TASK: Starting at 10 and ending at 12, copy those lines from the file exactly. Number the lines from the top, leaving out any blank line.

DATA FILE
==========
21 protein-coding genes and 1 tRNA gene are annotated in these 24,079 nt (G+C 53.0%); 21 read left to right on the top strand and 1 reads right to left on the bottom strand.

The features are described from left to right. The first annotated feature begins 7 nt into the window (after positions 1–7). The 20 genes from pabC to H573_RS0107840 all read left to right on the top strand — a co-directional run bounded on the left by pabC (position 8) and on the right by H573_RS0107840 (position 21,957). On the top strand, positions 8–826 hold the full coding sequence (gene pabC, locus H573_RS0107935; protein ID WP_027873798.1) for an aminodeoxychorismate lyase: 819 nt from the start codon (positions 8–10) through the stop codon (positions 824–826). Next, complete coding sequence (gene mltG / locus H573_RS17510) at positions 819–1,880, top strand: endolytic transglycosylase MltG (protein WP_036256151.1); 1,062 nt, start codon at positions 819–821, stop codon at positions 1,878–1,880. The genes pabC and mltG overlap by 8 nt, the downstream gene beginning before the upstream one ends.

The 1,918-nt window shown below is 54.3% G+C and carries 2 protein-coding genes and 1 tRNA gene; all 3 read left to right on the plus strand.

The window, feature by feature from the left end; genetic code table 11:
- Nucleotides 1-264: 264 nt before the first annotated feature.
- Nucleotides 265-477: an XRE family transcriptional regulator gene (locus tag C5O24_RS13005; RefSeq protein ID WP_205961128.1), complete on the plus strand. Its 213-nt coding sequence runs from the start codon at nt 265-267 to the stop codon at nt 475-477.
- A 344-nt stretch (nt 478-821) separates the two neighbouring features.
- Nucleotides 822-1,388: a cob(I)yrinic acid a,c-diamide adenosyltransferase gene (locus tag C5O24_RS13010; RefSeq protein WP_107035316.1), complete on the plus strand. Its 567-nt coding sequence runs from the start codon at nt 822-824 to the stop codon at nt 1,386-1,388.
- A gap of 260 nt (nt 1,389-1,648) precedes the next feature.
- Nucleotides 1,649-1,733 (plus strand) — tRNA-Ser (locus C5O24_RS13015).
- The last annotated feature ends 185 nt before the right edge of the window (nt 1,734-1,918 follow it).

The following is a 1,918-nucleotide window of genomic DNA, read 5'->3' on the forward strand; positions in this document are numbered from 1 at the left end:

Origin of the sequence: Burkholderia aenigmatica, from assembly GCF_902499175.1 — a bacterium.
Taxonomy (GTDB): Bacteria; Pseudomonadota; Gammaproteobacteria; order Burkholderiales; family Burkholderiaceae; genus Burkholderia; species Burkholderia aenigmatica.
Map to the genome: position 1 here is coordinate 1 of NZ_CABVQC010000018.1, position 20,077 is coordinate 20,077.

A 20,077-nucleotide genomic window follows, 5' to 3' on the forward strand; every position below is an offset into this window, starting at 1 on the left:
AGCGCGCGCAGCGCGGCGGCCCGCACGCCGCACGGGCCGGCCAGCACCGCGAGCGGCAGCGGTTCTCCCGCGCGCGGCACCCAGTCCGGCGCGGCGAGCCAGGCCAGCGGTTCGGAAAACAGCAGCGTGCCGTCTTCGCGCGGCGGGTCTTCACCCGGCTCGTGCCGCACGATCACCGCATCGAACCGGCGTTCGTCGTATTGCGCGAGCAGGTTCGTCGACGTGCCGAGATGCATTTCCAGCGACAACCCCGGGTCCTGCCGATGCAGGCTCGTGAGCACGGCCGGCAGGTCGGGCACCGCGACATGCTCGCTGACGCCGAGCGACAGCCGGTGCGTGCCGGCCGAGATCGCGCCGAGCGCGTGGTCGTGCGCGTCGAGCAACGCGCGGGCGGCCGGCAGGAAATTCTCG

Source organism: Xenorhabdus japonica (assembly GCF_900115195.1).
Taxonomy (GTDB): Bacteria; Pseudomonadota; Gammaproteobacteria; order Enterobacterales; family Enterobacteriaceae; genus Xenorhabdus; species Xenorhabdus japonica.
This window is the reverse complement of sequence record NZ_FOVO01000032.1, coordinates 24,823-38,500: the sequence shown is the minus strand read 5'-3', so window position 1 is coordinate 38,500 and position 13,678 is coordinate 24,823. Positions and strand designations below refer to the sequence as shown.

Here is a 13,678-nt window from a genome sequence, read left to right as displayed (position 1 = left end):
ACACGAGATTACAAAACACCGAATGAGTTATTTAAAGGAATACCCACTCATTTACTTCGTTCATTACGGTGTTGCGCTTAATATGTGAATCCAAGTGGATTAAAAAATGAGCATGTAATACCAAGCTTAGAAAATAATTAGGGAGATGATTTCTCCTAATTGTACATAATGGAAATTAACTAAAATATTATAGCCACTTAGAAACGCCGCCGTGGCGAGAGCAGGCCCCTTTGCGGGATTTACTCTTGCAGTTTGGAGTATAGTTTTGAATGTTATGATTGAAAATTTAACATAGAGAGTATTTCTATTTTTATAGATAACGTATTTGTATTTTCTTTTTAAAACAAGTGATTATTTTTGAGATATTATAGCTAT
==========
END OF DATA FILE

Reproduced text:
- Nucleotides 1,649-1,733 (plus strand) — tRNA-Ser (locus C5O24_RS13015).
- The last annotated feature ends 185 nt before the right edge of the window (nt 1,734-1,918 follow it).

The following is a 1,918-nucleotide window of genomic DNA, read 5'->3' on the forward strand; positions in this document are numbered from 1 at the left end: